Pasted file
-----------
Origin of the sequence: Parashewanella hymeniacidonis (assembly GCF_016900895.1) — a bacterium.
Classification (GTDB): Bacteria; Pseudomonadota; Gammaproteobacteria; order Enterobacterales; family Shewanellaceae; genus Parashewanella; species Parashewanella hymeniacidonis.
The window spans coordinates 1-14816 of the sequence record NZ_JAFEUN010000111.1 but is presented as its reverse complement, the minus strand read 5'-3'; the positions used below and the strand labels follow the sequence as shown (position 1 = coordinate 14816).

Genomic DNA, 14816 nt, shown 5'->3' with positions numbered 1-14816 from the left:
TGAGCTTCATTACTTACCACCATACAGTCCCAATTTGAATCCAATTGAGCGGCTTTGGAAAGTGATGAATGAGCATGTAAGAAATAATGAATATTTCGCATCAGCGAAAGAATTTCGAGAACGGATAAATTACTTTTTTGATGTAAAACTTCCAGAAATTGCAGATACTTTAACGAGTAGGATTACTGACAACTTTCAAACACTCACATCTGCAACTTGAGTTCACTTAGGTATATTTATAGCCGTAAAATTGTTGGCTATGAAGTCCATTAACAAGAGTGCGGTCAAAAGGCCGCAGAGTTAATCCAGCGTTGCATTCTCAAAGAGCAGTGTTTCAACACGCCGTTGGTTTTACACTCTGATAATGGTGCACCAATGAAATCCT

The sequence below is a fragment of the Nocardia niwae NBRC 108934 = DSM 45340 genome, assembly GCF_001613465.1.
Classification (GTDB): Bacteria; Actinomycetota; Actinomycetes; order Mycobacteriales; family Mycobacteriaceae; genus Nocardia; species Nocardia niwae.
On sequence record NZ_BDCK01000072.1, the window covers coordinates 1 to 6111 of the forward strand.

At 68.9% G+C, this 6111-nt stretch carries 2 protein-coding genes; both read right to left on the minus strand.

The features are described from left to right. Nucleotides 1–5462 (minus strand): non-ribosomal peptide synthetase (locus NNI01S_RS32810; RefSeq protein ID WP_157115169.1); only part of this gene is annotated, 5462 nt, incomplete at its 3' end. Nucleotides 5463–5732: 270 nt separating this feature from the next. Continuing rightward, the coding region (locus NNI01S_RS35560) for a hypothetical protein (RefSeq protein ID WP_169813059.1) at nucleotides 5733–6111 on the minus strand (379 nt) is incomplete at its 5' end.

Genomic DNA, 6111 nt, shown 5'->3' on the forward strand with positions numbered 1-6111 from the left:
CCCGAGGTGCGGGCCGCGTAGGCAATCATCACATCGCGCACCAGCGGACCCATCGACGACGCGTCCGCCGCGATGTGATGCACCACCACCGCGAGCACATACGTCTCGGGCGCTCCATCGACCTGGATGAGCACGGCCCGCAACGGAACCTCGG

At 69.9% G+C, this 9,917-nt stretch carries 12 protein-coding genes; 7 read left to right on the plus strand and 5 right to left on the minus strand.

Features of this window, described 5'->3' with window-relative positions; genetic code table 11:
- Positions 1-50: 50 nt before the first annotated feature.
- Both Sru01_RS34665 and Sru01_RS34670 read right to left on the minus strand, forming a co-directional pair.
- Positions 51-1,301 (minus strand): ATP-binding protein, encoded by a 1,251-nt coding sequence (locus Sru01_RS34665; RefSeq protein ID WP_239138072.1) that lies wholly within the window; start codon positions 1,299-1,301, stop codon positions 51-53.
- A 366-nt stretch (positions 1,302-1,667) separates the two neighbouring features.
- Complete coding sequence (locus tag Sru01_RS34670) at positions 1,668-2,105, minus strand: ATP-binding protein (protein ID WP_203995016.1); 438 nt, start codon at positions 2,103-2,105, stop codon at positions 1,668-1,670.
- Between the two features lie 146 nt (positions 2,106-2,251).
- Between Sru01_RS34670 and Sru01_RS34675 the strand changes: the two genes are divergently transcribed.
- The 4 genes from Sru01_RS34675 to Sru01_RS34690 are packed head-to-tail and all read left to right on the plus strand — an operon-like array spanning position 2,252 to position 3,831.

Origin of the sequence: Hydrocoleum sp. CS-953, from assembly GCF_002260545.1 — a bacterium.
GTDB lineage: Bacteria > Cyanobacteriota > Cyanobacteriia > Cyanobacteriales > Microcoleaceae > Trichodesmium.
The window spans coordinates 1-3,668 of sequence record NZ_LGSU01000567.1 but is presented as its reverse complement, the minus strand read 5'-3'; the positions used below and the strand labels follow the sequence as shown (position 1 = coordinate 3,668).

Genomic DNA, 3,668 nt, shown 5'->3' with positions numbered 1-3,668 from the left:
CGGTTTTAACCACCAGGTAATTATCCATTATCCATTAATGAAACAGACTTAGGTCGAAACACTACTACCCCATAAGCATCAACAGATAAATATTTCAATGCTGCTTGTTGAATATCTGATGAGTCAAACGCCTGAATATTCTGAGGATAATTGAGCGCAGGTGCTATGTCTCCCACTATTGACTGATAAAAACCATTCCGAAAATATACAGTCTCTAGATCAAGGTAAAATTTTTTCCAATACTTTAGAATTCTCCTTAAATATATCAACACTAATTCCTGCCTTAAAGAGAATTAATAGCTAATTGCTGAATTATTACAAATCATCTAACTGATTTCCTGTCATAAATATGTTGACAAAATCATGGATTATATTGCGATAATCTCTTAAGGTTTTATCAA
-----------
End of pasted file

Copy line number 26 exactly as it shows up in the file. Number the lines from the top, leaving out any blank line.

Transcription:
Genomic DNA, 3,668 nt, shown 5'->3' with positions numbered 1-3,668 from the left: